My dearly departed and much missed mother often used to say to my father ‘If you’ve nothing good to say, say nothing at all’, and, following that principle, after listening to The Three Tremors‘ second album, Guardians of the Void, for the first time, I was sorely tempted to submit a review of the record that featured it’s title at the top of the page and my name at the bottom…  with a twenty line blank space in between.

However, I’ve persevered with the album on your behalf, and there are some good moments to enjoy amidst the toddlers-running-wild-on-red-cordial screaming. The band’s last album was panned in many quarters for simply being too much, and here the trio have sensibly dialled things back a little, in the process allowing Harry Conklin – the least tremorous but most distinctive  of the three – a little more space to breathe.

Consequently. on tunes like Kryptonian Steel and especially Crucifier, the band hit career-best form without having to resort to overkill all the time. Even here, elements of the group’s ‘more is more’ philosophy are evident, but it does seem that more thought has been given to vocal arrangement and where each voice fits most comfortably. If you listen to Ripper Owens‘ performance on the recent KK’s Priest album, where he sings on a lot of similar, sub-Painkiller heavy metal, the impact of a single voice unencumbered by constant extraneous wailing, seems much more intense – and therefore is more successful.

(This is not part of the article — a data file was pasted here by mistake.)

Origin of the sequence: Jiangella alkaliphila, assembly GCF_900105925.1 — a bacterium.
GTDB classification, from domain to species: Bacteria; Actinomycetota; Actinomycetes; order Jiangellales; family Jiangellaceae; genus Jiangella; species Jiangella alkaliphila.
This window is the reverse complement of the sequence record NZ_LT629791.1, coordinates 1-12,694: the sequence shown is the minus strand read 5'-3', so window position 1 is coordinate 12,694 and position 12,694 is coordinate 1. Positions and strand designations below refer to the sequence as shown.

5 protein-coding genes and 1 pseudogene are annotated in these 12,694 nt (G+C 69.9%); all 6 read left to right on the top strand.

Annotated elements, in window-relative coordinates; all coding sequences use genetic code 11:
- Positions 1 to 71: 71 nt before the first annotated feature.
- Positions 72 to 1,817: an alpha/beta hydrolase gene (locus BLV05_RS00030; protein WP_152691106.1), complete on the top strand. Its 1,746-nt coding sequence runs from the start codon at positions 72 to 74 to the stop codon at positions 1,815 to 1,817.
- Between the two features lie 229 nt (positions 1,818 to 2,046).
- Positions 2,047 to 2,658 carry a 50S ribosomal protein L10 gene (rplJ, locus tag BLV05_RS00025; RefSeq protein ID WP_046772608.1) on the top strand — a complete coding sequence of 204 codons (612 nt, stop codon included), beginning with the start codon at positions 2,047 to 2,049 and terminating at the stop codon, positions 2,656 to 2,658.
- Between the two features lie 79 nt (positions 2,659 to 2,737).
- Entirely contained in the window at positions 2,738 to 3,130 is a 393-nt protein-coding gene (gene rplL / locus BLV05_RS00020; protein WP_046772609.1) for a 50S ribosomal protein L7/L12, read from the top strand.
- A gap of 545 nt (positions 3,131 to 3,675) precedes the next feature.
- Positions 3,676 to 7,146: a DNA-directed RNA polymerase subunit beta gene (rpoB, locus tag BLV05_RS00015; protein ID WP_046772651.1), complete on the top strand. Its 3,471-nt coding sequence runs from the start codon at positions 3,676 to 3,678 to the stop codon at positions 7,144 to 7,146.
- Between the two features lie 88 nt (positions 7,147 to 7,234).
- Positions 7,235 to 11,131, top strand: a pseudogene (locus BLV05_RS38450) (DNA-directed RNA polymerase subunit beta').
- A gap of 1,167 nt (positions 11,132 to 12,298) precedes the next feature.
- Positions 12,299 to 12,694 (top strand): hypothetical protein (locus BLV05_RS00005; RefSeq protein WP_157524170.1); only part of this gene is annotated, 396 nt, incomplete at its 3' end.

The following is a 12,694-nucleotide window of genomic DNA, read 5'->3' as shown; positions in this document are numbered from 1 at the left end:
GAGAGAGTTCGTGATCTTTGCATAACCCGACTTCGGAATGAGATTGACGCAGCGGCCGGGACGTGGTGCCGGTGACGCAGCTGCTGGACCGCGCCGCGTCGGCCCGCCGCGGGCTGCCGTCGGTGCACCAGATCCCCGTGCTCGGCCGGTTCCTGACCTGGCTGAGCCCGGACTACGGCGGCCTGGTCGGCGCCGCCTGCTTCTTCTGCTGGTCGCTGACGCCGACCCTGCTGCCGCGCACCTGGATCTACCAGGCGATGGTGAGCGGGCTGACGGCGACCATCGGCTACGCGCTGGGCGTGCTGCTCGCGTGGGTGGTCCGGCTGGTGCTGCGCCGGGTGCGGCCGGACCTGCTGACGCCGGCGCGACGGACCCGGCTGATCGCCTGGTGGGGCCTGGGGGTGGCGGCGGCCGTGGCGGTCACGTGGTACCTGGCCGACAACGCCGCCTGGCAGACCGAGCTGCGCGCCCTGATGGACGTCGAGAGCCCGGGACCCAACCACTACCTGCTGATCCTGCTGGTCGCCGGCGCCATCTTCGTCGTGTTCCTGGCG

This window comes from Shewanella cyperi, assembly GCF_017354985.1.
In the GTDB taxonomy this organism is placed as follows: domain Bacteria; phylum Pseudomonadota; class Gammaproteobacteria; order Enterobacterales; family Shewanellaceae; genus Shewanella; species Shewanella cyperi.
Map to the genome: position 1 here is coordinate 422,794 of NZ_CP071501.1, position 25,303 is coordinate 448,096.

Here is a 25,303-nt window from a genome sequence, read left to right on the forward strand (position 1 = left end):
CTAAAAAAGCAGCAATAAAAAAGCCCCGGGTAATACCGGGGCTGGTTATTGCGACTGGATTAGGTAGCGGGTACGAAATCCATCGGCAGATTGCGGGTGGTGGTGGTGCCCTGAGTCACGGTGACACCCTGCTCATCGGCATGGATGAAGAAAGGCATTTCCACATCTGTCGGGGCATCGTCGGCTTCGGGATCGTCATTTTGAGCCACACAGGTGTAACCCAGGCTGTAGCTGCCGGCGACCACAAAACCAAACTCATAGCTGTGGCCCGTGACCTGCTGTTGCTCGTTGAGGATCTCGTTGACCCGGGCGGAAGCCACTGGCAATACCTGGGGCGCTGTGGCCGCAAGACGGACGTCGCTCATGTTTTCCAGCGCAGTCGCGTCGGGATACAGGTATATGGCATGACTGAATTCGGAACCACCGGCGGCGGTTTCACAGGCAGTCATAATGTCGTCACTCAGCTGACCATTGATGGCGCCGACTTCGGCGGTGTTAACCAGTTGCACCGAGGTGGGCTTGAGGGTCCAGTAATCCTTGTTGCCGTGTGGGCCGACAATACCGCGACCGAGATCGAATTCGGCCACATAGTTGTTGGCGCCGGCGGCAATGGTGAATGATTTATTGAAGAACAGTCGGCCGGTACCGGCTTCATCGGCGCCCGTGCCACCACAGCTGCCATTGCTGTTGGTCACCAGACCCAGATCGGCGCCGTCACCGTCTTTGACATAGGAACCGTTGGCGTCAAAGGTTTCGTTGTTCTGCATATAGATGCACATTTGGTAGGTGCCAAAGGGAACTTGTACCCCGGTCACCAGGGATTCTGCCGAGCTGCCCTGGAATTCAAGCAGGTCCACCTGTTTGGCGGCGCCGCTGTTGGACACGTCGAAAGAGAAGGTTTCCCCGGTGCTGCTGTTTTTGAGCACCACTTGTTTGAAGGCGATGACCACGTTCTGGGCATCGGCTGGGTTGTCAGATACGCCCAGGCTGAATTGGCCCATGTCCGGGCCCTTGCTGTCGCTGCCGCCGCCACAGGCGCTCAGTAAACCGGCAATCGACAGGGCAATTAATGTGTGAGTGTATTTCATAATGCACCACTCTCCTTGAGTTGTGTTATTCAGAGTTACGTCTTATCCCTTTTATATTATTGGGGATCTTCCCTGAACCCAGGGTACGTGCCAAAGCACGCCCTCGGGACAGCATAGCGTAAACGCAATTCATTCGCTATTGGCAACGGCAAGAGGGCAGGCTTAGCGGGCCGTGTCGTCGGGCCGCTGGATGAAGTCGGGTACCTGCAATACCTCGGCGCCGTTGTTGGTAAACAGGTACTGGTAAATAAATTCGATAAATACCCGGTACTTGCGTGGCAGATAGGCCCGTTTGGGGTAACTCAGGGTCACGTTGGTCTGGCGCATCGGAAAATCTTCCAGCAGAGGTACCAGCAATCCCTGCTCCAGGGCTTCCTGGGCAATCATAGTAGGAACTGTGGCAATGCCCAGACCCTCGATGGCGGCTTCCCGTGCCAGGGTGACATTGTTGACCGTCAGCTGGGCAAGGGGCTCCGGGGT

Frailty and Chained to the Oar are not bad either, although all these tracks are marred by lyrical content that doesn’t bear too much inspection by anyone aged over the age of fifteen; Heavy metal is supposed to be larger than life, and is, in the finest sense of the term, utterly ludicrous at times. But it shouldn’t be stupid or lazy, as lyrics like those found on opening track Bone Breaker might appear to someone coming across this type of music for the first time.

Very much a mixed bag, then, but a definite improvement on the debut. I’ve heard reports that the band are a great live proposition, and I can quite believe that given the pedigree of the three singers involved and the vast pool of great material they’ve amassed between them. It’s an undisputed fact that Sean Peck, Harry Conklin and Ripper Owens are very good heavy metal singers. However, unless they pull their fingers out significantly, I don’t think I’ll be coming back for album number three.

Guardians of the Void is out now.